BOTH LIVE AND ANCIENT FOSSILISED DIATOMS FOUND IN TWO METEORITES THAT CRASH LANDED IN SRI LANKA SAYS CHANDRA WICKRAMASINGHE
By Walter Jayawardhana
In several research papers submitted Professor Chandra Wickramasinghe and his team have revealed along with fossilised ancient diatoms as reported earlier several living diatoms or algae were also discovered in the sterile inside of a meteorite that fell in the village called Rakkinda near Mahiyangana in the Uva Province of Sri Lanka.
The scientists added that the blue rain and black rain collected in Vavuniya and Meegahapitiya near Mahiyangana had similar structures of diatoms of the same colour present in the live diatoms found in the Rakkinda meteorite.
Wickramasinghe provided this correspondent with all scanned electronic microscope images making it easy for any layman to observe the similarities of structure between ones found in the coloured rain as well as inside the meteorite.
Earlier the scientists found live algae both in the yellow rain and inside the Polonnaruwa meteorite.
Chandra Wickramasinghe told this correspondent, “The fact that coloured microorganisms are present in the coloured rain as well as in the meteorite that fell a week or two earlier is highly significant. It is probable that disintegration of a fraction of the incoming meteorites led to microorganisms being dispersed in the clouds, and these microbes served to seed the rain clouds. The couple of weeks delay between the rainfall event and the meteorite fall is exactly what is expected on this basis. I think this is clear proof of ongoing panspermia.”
Panspermia is a theory that tells life arrived on planet earth hitchhiking on comets.
Many also said in the Sri Lankan evidence provided by Chandra Wickramasinghe and team. for the first time in concrete evidence that man is understanding that he is not alone in the universe. Wickramasinghe is the main proponent of the theory that life arrived on planet earth hitch hiking on comets from far corners of the universe.
|Blue rain||23-01-2013||17.00||VAVUNIYA, (VAVUNIYA DISTRICT)|
|Black rain||11-01-2013||15.00||MAHIYANGANAYA, MEEGAHAPITIYA (BADULLA DISTRICT)|
|Meteorite||04-01-2013||22.00-23.00 (fireball seen)||MAHIYANGANAYA, RAKKINDA (fallen into the garden) (BADULLA DISTRICT)|
The above are details of the samples examined by the scientists. The distance between the site of the black rain and the meteorite fall in the chart below is approximately 25 kilometers.
Describing the structures found in the coloured rain and inside of the meteorite the scientists said, “Figs. 2 and 3 show images of motile living microorganisms found in both the blue rain of Vavuniya and the black rain of Mahiyanganaya. Fig. 4 compares an organism found in the black rain of Mahiyanganaya with a similar structure found in the meteorite that fell in the same district a week earlier.
“Whilst we cannot rule out the possibility that the microbes in the blue and black rain were lofted from the ground and returned with the rainfall, the presence of strikingly similar microbes in sterile interior extracts of the Rakkinda meteorite (Fig.4) militates against this option. We conclude that the meteorite parent bodies carried these microorganisms that were dispersed into the tropospheric clouds a week or so earlier to serve as freezing nuclei.(troposphere is the lowest part of the earth’s atmosphere) The possibility of ongoing panspermia (Hoyle and Wickramasinghe, 2000) emerges as most reasonable option, in our view.”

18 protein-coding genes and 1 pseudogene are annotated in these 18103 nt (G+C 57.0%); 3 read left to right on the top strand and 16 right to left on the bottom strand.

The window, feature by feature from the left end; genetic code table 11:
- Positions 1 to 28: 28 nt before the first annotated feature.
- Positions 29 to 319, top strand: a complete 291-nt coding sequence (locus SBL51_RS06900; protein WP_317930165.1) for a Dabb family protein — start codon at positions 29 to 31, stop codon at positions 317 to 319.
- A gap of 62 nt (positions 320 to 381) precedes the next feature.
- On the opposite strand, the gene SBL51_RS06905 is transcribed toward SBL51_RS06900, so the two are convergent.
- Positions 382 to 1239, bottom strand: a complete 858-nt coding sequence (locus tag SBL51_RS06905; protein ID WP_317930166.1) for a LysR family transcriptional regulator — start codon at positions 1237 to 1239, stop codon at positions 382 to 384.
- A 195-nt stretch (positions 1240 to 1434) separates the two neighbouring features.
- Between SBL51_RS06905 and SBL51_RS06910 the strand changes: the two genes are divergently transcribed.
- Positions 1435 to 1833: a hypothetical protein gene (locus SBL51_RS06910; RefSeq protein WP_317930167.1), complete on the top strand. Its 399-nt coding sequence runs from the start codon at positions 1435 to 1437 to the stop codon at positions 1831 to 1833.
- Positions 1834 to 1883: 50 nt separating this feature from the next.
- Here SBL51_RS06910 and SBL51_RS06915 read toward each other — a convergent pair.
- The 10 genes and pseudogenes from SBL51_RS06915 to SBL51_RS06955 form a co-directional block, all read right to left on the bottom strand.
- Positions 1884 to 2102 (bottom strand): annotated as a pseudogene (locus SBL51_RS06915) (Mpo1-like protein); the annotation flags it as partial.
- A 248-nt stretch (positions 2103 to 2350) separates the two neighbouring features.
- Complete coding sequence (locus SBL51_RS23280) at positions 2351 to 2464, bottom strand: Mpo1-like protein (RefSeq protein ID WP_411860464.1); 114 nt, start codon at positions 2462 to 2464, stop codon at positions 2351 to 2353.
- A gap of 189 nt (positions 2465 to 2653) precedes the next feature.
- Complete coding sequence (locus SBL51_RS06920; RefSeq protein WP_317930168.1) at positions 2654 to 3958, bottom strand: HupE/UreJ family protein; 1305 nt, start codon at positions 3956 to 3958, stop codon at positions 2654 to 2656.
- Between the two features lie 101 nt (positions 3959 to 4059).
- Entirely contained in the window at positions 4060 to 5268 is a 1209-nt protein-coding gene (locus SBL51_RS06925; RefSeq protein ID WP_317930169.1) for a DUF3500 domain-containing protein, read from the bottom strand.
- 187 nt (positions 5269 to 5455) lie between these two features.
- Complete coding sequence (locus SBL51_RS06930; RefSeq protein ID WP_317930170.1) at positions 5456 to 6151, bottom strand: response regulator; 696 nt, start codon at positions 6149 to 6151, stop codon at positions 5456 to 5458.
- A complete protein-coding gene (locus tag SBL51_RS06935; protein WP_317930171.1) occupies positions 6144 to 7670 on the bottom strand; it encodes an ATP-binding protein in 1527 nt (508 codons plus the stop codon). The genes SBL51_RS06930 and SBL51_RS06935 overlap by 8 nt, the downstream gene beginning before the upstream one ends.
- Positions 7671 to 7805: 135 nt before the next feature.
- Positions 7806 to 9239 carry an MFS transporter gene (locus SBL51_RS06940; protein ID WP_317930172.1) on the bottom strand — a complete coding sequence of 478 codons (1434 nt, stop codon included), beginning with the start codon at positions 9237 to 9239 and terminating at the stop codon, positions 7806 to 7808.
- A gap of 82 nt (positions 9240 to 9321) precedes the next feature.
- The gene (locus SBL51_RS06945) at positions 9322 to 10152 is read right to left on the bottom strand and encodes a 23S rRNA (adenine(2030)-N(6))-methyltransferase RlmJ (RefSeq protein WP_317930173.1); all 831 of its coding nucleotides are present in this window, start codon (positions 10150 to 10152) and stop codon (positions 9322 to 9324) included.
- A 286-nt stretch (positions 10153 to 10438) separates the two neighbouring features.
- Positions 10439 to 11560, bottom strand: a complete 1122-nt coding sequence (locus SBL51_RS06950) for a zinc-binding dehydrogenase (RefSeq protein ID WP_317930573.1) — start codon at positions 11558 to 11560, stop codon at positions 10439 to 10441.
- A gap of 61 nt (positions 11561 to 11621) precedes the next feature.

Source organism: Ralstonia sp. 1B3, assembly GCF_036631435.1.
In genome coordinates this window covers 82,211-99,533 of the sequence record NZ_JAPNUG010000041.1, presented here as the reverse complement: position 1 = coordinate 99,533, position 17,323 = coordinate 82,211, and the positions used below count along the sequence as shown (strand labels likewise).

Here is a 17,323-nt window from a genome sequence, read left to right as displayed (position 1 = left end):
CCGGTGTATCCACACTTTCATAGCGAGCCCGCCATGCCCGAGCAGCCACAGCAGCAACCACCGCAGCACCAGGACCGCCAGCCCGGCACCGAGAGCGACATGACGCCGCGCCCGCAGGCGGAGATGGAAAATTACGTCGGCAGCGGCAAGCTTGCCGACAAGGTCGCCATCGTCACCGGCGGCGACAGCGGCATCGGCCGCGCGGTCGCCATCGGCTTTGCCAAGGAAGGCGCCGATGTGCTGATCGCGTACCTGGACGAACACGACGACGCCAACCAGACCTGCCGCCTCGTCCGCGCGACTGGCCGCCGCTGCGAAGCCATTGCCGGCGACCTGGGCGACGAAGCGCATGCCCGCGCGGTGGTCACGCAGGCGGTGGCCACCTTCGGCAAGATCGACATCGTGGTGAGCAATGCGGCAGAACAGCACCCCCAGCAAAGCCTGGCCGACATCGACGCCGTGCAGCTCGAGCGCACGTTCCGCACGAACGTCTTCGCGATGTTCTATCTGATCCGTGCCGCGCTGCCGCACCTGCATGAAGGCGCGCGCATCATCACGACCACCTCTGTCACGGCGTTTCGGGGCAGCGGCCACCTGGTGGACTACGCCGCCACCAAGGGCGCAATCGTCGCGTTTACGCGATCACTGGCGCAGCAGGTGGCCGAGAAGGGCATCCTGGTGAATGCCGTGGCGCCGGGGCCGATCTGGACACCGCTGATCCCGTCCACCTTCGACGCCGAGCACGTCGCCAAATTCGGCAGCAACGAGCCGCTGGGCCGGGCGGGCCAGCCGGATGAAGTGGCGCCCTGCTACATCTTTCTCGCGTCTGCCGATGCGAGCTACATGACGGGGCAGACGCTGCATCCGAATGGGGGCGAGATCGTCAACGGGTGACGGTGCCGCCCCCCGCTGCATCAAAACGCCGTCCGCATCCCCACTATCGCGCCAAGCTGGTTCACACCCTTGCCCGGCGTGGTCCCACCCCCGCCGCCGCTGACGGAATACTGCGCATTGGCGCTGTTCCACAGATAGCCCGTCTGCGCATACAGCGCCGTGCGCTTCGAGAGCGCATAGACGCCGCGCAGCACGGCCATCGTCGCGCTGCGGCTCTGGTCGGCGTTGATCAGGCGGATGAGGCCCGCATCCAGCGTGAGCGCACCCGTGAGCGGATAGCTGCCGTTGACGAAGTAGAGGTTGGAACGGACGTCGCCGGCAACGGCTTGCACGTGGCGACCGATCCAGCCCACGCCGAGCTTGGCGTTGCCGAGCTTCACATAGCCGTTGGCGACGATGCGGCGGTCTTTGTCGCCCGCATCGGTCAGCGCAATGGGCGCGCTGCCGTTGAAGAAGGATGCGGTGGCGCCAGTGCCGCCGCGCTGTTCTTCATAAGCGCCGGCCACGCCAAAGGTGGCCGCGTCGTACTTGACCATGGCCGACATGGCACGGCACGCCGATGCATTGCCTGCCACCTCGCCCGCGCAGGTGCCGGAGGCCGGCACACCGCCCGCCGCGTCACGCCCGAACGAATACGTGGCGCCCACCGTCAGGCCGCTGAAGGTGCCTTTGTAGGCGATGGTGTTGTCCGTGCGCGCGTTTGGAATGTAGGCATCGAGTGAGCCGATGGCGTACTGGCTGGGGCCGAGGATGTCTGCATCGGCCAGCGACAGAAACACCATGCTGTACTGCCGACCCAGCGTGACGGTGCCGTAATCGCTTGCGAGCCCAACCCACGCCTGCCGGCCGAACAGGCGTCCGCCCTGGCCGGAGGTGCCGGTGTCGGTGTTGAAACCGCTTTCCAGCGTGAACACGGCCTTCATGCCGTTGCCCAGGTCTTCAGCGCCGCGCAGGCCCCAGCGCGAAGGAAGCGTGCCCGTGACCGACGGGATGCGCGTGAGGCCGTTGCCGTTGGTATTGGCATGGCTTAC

The following are the figures provided with the paper:
Fig2. Microorganisms giving colour to the Sri Lankan blue rain. Bar represents 10μm.
Fig.4 Microorganisms found in the Black rain and in the meteorite. Bar represents 10μm.
On finding live diatoms inside the Polonnaruwa meteorite the scientists said:
“The surface of a meteoritic stone was sterilised and a sterile wide-bore hyperdermic syringe inserted into a depth of about 2-3 cm into its interior. By this means a small quantity of fine powdery material from the interior was extracted and dispersed onto a drop of sterile distilled water on a sterilised microscope slide. Examination under a light microscope showed a range of diatoms exhibiting motility as well as evidence of chlorophyll-containing chromophores”
They added, “To rule out contamination as the explanation of the results in Fig. 2 we have subjected the soil 10 cm below the collection site to the same SEM and optical microscope examination. The negative results obtained so far in this control experiment gives us confidence to conclude that the living diatoms are indigenous to the meteorite and were not introduced from the surrounding soil.”
The scientiststs said, “A variety of pigmented microorganisms have been identified in the red, yellow, blue and black rain that fell over Sri Lanka in December 2012 and January 2013. There is tentative evidence for the presence of similar organisms, including diatoms, in meteorites falling over the same time period. These microorganisms are likely to have served as nuclei for the condensation of rain drops.”